the chinese in the australian goldfields. china and australia along with many other...

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The Chinese in the Australian Goldfields

Author: jack-holland

Post on 16-Jan-2016




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The Chinese in the Australian Goldfields

The Chinese in the Australian Goldfields

China and AustraliaAlong with many other nationalities,the Chinese rushed to the Australian(especially Victorian) goldfields to findtheir fortune.They were very experienced prospectors. They could generally livewith less, in poorer conditions and weremore patient than other prospectors.

GoldrushWhen the news of the discovery of gold in Victoria reached China in 1853, many Chinese hurried to the goldfields. They were able to do this with a loan from Chinese traders. They would repay the loan with gold found in Australia that was sent back to China. If the loan was unpaid, the mans family would become slaves to the trader who had lent him the money.

What would be the effect on the miners?

The Chinese quarter at BallaratThe Chinese were not very popular on the goldfields when they arrived.Why?

Gold Rush

Chinese Mining MethodsThe Chinese miners used different mining methods to the Europeans. They are said to have seldom tackled new ground, preferring to go over ground abandoned by the Europeans. It is thought that they found much gold which had been missed by European miners in their haste.On those occasions when the Chinese did dig for gold, it is commonly believed that they constructed round shafts rather than square or rectangular ones. This is both sound engineering, as a cylindrical shaft has better structural integrity than a square one which needs a great deal of support, and a likely deference to the Chinese superstition that evil spirits hide in corners, and they would not want to turn their back on such spirits. Similarly, they had curves on their Joss house roofs and portals so that the evil spirits would slide down and then swoop upwards away from them.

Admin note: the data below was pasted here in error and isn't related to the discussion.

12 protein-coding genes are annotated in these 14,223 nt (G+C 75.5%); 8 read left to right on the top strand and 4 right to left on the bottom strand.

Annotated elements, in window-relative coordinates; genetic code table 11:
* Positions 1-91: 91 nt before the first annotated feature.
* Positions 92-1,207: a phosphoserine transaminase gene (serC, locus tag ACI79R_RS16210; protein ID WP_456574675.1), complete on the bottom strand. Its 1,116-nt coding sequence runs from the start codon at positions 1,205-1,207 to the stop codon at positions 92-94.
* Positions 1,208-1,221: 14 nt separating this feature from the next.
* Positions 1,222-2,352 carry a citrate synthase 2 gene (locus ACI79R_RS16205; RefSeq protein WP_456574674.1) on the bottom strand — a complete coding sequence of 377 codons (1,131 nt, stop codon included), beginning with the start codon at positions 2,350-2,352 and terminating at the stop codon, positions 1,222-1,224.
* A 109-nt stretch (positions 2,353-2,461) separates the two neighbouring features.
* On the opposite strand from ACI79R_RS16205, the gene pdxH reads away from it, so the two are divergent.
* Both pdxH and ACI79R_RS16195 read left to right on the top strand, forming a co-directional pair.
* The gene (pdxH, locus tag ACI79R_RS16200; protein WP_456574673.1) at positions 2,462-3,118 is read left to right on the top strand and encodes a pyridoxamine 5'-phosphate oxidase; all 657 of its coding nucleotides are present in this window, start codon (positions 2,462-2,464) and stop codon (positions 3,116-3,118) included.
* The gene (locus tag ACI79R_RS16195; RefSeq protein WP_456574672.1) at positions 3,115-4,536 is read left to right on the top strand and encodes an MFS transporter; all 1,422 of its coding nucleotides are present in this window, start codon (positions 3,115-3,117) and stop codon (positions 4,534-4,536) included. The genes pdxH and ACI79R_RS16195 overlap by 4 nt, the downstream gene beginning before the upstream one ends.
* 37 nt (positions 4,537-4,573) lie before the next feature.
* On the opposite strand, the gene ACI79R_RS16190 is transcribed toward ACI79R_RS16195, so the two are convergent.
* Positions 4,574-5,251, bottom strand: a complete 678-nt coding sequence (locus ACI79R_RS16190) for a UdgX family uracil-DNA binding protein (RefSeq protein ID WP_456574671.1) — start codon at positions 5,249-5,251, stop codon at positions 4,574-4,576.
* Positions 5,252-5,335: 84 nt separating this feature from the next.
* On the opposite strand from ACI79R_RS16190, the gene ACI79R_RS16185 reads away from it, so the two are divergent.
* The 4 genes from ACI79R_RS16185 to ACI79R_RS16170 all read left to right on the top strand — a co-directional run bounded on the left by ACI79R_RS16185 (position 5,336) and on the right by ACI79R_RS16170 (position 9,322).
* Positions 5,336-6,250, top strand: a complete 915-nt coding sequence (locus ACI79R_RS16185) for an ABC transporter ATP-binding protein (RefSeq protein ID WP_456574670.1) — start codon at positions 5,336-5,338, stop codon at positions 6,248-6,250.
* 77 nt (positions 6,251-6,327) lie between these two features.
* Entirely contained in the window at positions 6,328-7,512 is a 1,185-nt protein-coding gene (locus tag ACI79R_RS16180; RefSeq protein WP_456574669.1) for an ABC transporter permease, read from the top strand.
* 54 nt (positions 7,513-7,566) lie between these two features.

Tools usedDiggers in the gold rush used the following equipment to find gold:Panning involved the use of a solid pan.Cradling involved a wooden box loosely resembling a cradle, which would separate the gold from the soil.

Picks were used to fossick among rocks and mullock heaps.Sieves were like a pan but with a mesh base through which the water would drain, to help separate gold from similar sized particles.Windlass helped in shaft-mining.A poppet head and winch was a larger version of the windlass. Poppet heads stood over deep mining shafts.Stamper batteries were large steam-driven machines, which were used to crush the quartz in order to extract gold.Other tools included utensils for digging and carrying gold-bearing soil. They included basic equipment for survival, for constructing some sort of shelter, or simple protection. These included:shovel,pick,rope, saw, axe, pick, wheelbarrow, knife, gun, knife, scales, bucket

The Chinese MinersThey presented with a very different culture. They had their own camps and kept to themselves. Most did not speak English. They worked in teams, often on land mined by European miners. They has achieved success with these new methods and they became very unpopular. They were resented because of the different ways they dressed, ate and lived in general.What do we call this treatment of other cultures today?What happened next?The resentment of the European miners towards the Chinese grew and a Royal Commission was held to look into the issue.The result was the White Australia Policy. Today this would be considered racist.The Chinese that arrived in Australia had to pay a fee to enter the Goldfields. No other migrant group was charged this fee. They got around this by landing in South Australia and walking into Victoria. The Chinese also had to pay a protection fee, a miners right and a residence ticket and then a protector was appointed to keep them separate from the Europeans.Aggression still continued often started by the Europeans. When the gold ran out, many Chinese returned home. A few settled permanently in Australia.